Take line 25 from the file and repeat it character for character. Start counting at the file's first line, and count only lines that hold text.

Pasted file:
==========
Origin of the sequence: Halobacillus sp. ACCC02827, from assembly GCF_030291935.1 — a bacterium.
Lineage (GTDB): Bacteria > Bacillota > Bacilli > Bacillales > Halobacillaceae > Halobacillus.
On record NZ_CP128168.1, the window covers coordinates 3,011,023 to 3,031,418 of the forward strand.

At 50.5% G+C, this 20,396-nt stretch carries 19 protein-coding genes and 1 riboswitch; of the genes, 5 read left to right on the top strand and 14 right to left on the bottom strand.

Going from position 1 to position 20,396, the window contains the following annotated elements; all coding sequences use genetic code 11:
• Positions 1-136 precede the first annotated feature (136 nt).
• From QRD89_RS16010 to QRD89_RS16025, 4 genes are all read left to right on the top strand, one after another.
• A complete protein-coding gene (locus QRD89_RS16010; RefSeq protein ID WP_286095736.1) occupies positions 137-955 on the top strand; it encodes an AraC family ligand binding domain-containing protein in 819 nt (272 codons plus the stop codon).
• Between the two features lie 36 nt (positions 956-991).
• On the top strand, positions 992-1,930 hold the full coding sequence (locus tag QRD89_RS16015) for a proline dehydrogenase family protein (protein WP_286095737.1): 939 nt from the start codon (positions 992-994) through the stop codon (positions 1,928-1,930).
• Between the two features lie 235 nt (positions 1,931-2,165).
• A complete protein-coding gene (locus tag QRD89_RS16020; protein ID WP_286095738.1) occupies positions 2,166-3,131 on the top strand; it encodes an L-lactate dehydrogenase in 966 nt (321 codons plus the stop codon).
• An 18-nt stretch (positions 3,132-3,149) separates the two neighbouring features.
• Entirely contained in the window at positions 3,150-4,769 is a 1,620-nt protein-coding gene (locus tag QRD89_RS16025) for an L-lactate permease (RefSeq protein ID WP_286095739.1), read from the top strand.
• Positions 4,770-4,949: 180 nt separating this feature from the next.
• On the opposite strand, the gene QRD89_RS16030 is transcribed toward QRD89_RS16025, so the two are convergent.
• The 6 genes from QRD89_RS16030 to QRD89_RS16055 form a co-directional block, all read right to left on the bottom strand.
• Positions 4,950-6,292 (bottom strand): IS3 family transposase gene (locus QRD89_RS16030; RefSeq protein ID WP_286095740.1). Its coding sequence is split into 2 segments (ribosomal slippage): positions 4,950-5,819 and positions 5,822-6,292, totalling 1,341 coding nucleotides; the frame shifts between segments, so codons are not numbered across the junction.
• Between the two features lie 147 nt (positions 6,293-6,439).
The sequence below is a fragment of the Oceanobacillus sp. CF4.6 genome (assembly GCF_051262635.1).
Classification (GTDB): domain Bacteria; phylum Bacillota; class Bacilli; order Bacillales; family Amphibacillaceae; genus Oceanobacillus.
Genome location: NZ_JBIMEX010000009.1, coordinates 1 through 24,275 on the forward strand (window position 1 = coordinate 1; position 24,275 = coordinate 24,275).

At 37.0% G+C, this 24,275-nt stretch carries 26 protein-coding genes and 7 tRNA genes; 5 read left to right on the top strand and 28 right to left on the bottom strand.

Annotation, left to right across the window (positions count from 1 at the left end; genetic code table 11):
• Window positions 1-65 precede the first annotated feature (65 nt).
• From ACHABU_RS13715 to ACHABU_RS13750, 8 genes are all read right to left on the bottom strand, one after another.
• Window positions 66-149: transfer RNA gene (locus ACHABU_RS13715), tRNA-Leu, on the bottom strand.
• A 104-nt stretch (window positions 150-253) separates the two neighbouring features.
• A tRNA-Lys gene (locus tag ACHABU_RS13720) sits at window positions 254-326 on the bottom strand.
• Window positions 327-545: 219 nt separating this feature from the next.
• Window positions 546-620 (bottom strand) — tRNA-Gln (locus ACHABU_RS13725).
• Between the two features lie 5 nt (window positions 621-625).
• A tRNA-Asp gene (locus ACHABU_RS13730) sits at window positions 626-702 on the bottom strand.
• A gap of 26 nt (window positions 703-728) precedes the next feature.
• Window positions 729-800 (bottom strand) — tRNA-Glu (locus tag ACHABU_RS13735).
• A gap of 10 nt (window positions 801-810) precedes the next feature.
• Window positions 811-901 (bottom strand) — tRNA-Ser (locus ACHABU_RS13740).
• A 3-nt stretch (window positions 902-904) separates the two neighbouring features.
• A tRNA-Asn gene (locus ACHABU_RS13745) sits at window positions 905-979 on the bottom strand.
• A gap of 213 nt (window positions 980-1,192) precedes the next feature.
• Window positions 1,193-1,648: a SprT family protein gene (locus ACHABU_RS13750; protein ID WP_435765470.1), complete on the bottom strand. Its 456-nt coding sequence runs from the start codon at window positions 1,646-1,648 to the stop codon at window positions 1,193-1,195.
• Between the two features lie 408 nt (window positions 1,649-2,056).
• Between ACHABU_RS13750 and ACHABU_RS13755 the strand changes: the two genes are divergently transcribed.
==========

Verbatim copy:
• Window positions 1-65 precede the first annotated feature (65 nt).